Review of Easy Money
on 2012-07-25 16:38
Movie Review: "Easy Money"
-- Rating: R (sexual content, drug references, pervasive language and violence)
Length: 124 minutes
Release Date: January 15, 2010
Directed by: Daniel Espinosa
Viewers are immediately immersed into the full plot of "Easy Money" without having any initial background information about the characters or what is taking place. This is a risk for the director to take but pays off for the audience. The first character introduced to viewers is Jorge (Matias Varela), who breaks out of prison and immediately seeks a safe house. Jorge knows a lot of drug trade secrets. There is a quick flash to Mrado (Dragomir Mrsic), a hard-nosed member of a rival Serbian drug gang that is not happy about Jorge's newfound freedom.
The main anti-hero is then introduced. Johan "JW" Westlund (Joel Kinnaman) has a secret: Beneath his seemingly expensive suits and charming style is a poor man who wants to make it to the ranks of the moneyed class. He is resourceful and the ruse is quite convincing. He even goes as far as sewing quality buttons onto his cheap shirts. JW is employed as a cab driver and uses the funds to pay for his MBA. However, he does more than just driving fares-his cab company is actually a clever front for a drug-running enterprise.
Sometimes he has to do favors for the boss. One of these is protecting a valued connection-Jorge. JW accepts the order because he needs extra money to impress Sophie (Lisa Henni), a well-to-do lady he met at a party. He expands his role by using his business school skills to teach the gang effective money laundering and how to invest in legitimate enterprises. All of this attention makes JW feel respected, and it is quite a rush for him and the audience. He and Jorge make major plans that could lead to the gang's complete control of the drug trade in Germany.
The Czech rival gang is not happy with this challenge. It wants to control the flow of cocaine in Sweden. Anyone else with more power is a problem, so a full war develops between the two gangs. JW also suffers from moral and ethical issues as he tries to live a double life: one life filled with honesty and the other immersed in the dark, manipulative drug trade. His convictions stop him from taking several courses of action. For instance, he won't go after Mrado because the drug enforcer always takes his young daughter with him wherever he goes. Mrado takes his role as a sole-custody parent very seriously, which humanizes what would normally be considered an unsympathetic character.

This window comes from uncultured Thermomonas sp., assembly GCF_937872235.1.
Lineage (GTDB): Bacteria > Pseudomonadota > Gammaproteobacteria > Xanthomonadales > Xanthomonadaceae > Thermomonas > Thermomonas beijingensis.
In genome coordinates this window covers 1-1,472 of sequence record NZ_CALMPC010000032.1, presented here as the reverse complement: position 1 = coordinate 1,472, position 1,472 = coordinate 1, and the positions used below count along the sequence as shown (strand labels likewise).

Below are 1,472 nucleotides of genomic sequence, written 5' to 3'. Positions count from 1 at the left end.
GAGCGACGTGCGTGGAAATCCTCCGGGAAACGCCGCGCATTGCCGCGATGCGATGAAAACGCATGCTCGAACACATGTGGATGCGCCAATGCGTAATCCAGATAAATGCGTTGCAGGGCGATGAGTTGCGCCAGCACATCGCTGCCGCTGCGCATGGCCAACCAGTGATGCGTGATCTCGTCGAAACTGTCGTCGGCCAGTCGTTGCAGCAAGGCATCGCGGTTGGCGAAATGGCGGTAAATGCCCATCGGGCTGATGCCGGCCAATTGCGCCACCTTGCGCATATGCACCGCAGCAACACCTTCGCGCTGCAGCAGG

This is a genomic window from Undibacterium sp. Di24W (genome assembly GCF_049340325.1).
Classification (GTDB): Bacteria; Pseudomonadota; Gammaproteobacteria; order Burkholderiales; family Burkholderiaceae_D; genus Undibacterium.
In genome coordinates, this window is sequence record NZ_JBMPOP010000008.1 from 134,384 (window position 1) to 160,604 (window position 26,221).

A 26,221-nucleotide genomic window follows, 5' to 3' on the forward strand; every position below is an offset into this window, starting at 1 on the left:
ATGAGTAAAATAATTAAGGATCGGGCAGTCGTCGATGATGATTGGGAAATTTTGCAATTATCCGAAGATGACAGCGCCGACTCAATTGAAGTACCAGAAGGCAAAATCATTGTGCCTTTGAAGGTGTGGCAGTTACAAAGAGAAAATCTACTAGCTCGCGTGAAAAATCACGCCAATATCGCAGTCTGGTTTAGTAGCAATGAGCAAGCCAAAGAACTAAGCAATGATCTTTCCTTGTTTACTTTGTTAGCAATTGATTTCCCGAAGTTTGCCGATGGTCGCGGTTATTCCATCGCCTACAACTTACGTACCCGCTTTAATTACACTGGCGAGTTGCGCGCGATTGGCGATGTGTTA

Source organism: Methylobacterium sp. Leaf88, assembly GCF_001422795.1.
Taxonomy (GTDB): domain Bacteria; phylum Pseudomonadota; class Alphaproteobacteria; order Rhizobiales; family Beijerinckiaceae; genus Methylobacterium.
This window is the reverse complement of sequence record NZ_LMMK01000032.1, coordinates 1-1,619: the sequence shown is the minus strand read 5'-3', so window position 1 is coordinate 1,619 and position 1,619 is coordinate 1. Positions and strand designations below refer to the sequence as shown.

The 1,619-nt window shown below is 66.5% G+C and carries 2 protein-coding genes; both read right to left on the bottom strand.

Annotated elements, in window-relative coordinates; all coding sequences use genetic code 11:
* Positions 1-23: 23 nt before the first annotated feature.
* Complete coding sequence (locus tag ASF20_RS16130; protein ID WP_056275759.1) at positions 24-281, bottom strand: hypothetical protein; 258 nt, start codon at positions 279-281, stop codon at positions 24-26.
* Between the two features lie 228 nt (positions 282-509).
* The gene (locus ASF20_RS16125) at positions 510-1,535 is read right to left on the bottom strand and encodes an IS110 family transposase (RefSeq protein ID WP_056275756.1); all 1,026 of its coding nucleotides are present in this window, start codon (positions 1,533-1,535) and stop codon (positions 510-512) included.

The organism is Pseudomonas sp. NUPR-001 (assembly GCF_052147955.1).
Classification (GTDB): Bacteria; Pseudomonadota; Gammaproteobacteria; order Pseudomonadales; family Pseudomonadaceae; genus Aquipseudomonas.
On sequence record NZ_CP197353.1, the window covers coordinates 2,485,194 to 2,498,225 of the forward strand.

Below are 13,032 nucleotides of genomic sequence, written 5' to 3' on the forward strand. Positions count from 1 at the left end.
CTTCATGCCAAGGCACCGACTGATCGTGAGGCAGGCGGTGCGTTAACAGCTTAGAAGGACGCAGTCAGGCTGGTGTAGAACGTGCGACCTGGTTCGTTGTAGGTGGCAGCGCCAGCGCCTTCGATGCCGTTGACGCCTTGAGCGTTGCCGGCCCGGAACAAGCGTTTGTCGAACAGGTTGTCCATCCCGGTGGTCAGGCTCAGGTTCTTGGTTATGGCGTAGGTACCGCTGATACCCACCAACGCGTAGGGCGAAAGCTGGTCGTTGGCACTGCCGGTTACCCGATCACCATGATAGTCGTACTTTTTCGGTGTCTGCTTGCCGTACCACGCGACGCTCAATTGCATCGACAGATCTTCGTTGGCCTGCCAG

The screenplay was written by Maria Karlsson as an adaptation from a bestselling novel by Jens Lapidus. The story is engrossing and fast-paced, dealing with three connected plotlines all occurring at one time. While this might normally be confusing, the film and actors hold it all together like a nicely layered cake. The common theme among the characters is that all of them had daddy issues while they were growing up. They simply had few role models to teach them how to be good men. Many young men can appreciate this character background.
The film was initially released in Sweden under the title of "Snabba Cash" and was the highest grossing film in that country for 2010. Under the direction of Daniel Espinosa, the film caught international attention. Espinosa employed a wide range of filmmaking techniques that not only added visual appeal but also gave tension at just the right moments. Martin Scorsese even lent his name as a presenter. The movie's cinematography is excellent for a middle-budget film. It was the film that led to Espinosa's selection as director for "Safe House." It also led to Hollywood's discovery of actor Joel Kinnaman. Kinnaman has since starred in AMC's serial drama "The Killing" and the remake of "Robocop."
Overall, this is a film for those who prefer that epic action scenes are balanced by character-driven stories. There is a heist scene in the film that is worthy of a big-budget summer blockbuster. There is even a little bit of romance. The real treasure here is how the lives of three men intersect and how each meeting makes them look at some deeper issues than money. It is a tale of hopes and dreams dashed by hubris and the fallout. No matter what anyone thinks, money is by no means ever easy to obtain
Rating: 3 out of 5 stars